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Re: Allophone Problem

From:Andreas Johansson <andjo@...>
Date:Saturday, June 9, 2007, 13:16
Quoting John Vertical <johnvertical@...>:

> Roger Mills wrote: > >This is the old Bi-uniqueness Problem of classical Phonemics: 1) given a > >phonemic form, the phonetic form must be predictable, and 2) given a > >phonetic form, the phonemic form must be predictable. Thus the problem with > >e.g. German [bUnt] =? bunt 'colored' or Bund 'association'; and oddities > >like Engl. house ~houses [haUz@z], vs. most (all?) other words with a /-s/ > >that doesn't voice in the plural. > > I actually recall reading that the final devoicing of stops in German is only > a > near-merger - that there's some slight phonetic cue that's basically > impossible > to hear, but appears regularly when recordings are examined rigorously. A > similar scenario might apply here, too. Frex the [v] in [niva] might be > slightly > palatalized in comparision to [neva], and we could then declare that > there's /v/ = [v v_j], and /f/ = [f v]. [v] would however still be the > realization > of two different phonemes then. (Andreas just posted last week about a > similar issue in Swedish, and suggested preferring to consider the same > phones > also the same phonemes.)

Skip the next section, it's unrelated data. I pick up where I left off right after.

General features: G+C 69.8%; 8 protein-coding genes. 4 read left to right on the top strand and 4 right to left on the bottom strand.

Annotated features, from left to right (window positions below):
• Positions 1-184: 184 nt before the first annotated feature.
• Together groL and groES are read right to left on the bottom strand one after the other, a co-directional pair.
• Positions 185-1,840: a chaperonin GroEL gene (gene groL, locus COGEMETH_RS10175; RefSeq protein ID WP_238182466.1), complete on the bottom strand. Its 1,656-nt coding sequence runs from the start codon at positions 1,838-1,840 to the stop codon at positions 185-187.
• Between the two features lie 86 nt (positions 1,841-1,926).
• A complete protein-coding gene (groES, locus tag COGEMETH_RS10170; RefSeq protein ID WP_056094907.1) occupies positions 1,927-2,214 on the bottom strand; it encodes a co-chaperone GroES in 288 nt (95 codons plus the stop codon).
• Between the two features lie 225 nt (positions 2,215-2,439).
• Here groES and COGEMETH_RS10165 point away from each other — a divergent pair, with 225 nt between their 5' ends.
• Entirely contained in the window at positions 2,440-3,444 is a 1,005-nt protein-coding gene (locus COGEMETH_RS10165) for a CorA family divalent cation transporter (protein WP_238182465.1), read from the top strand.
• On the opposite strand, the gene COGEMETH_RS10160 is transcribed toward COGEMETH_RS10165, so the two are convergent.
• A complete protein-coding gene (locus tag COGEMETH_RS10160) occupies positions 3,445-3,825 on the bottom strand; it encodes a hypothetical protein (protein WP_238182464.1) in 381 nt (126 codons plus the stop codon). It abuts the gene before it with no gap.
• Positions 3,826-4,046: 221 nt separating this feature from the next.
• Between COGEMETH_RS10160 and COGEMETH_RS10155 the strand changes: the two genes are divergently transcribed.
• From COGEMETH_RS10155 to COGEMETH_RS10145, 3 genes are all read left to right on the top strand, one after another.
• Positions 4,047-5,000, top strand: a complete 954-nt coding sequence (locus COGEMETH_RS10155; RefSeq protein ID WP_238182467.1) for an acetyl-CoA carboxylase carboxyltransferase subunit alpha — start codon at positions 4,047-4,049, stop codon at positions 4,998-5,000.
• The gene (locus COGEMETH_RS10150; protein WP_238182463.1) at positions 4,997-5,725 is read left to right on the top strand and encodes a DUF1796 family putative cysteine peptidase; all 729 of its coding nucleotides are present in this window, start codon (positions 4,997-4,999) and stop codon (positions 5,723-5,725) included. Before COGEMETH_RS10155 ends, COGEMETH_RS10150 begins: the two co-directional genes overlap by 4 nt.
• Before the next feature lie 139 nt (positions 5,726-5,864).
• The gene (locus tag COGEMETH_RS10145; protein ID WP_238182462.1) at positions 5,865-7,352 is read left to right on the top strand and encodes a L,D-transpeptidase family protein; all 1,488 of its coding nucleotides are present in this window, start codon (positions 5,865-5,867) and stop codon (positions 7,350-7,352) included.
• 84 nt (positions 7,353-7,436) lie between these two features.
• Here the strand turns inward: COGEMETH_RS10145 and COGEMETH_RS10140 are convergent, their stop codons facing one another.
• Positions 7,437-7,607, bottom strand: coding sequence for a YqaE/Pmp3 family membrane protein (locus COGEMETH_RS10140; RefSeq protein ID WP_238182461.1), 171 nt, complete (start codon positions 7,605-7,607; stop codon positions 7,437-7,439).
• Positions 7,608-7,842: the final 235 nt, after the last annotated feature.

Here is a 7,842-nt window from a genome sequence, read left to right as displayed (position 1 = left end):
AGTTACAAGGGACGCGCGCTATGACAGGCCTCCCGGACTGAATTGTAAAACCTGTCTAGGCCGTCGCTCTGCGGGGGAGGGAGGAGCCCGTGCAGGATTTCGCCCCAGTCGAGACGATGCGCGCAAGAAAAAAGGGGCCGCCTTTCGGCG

I do not think the issue of 'light sj' in my 'lect is particularly comparable; here we have genuine [f]~[v] alternation in stems - the lack of [x]~[S] alternation is one of the two principal reasons I would suggest rejecting the identification of light and dark sj as the same phoneme (the other being the acoustic identity and complimentary distribution of light sj with tj (aka /s\/)). Andreas